Thomas Jefferson Papers

To Thomas Jefferson from Spencer Roane, 8 June 1822

Spring-Garden, near Hano Town June 8. ’22.

Dear Sir

I did not receive until yesterday, your favour of 31st ulto, with it’s enclosures—I learn with very great concern, that a pecuniary Embarrassment is hanging ever you, arising from your friendship for a man, in whom, at the time, we all had the highest confidence. all your friends take a deep interest in the serenity of the Evening of your life. I add my earnest prayer, that it may be as tranquil and as happy, as the meridian and progress of that life, has been useful and illustrious.

With these sentiments, it gives me pleasure to say, that I see no reasonable objection to my yielding to your wish, on the case you have propounded. It Cannot be improper to pass an opinion upon a Case, which Can never come before me.—yet I cannot, instantly, turn my attention to this Case, to my own satisfaction: nor, probably, until my return to Richmond, after Harvest, say in about three weeks from this time. I cannot do it sooner, for want of books, and from the present feeble state of my health. all my law-books are at Richmond, and it may be necessary to consult some of them, in forming the opinion requested. My health is, also, far from being good. It has been very delicate, and I have been reduced low: but, by attending strictly to my diet, in the Country, & taking exercise on horse back, it is greatly mended: and, unless I am overpowered by the warm weather, I hope it will be completely restored; or, at least, that I shall be rendered better able to attend to business, than at present.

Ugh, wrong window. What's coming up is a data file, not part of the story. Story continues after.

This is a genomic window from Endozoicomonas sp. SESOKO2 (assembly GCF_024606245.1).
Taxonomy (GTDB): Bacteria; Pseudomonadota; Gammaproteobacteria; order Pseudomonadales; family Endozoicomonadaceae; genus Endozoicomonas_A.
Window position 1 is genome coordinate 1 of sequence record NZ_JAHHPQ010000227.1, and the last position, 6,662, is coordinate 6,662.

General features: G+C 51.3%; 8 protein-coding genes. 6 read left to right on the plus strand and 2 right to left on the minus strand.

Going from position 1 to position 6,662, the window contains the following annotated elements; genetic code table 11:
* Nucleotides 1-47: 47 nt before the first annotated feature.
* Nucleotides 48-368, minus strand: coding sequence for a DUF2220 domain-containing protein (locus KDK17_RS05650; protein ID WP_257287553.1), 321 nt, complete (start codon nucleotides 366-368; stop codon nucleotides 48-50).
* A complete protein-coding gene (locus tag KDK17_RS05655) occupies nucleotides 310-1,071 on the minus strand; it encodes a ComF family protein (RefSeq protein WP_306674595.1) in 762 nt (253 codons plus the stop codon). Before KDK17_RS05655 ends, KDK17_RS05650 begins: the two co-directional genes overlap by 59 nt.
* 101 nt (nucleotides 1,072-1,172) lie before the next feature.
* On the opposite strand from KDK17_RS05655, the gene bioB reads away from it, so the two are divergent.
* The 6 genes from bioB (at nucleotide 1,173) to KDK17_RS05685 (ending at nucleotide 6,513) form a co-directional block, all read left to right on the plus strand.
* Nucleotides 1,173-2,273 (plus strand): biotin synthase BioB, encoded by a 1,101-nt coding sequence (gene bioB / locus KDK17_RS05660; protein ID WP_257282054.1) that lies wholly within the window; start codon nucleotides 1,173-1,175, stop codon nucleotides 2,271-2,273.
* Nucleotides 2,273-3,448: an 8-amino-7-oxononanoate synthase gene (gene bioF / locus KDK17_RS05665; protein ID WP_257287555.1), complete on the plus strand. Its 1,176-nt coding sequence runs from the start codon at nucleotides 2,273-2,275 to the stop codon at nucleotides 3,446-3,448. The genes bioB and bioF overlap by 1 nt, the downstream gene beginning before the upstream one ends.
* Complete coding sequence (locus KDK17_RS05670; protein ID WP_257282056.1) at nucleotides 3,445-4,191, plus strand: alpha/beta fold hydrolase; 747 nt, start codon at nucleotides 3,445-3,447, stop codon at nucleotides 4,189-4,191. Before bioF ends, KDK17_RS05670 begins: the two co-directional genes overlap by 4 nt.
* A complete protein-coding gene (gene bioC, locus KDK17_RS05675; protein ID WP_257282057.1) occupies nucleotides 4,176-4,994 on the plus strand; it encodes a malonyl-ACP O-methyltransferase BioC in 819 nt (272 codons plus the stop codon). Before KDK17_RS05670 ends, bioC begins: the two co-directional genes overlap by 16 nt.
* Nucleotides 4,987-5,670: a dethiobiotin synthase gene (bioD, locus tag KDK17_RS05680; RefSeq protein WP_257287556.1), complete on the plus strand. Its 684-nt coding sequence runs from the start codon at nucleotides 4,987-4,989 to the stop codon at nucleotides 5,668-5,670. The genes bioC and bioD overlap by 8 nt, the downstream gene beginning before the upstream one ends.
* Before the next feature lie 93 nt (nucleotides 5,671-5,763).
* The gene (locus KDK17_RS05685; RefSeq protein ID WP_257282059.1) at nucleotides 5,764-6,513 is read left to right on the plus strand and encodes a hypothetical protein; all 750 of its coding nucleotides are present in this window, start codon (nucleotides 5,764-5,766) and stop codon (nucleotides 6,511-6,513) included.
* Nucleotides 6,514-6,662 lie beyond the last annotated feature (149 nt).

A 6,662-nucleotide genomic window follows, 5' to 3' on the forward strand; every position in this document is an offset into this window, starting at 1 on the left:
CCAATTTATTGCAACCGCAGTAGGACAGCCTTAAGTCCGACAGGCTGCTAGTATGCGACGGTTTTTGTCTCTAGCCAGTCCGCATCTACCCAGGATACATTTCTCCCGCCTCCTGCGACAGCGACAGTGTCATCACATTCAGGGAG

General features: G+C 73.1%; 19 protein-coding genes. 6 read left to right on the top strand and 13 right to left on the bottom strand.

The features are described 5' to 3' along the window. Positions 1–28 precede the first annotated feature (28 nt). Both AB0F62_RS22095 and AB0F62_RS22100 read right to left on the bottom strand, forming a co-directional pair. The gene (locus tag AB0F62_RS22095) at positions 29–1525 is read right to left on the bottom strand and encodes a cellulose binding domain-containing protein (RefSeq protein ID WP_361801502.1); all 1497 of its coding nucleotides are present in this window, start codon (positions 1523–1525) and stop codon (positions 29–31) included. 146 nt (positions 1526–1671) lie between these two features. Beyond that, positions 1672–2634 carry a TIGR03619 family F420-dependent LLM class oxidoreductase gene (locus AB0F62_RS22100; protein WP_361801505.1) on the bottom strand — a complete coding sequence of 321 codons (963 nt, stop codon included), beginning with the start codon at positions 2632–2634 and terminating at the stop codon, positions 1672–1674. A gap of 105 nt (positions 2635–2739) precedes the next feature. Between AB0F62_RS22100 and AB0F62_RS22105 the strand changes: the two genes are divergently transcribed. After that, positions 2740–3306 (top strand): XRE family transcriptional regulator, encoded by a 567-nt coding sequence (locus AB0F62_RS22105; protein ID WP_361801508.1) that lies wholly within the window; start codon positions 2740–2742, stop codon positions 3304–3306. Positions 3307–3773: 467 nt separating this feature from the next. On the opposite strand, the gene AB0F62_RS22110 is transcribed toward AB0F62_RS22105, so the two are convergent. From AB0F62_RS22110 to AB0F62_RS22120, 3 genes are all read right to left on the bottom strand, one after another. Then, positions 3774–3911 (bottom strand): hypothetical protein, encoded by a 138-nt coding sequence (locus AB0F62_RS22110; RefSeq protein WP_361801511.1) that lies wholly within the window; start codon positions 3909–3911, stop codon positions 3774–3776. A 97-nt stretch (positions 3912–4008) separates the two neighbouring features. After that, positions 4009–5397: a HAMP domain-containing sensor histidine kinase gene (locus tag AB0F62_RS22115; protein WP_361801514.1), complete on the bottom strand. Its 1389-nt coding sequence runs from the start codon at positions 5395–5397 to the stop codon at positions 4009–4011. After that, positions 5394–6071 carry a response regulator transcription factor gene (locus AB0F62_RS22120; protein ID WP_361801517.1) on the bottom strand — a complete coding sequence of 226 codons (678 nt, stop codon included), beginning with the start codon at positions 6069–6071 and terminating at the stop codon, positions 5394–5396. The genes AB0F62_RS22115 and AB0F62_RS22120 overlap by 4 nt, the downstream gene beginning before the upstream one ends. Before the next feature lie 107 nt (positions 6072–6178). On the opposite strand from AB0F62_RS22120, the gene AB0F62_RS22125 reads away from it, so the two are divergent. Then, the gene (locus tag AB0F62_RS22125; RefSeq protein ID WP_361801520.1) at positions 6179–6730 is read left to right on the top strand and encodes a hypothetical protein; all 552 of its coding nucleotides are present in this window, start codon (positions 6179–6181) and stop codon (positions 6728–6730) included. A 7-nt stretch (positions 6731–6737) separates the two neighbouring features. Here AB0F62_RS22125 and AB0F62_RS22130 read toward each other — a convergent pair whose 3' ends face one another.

If this delay should not be inconvenient to you, I will, with pleasure, undertake the business on my return to Richmond. Under that idea I retain the papers: or, in the Contrary Event, I would promptly return them to you. A Notification to the last Effect, directed to Richmond, would speedily reach me.

with the most sincere respect & Esteem, I am, Dear sir, your friend & Servant.

Spencer Roane


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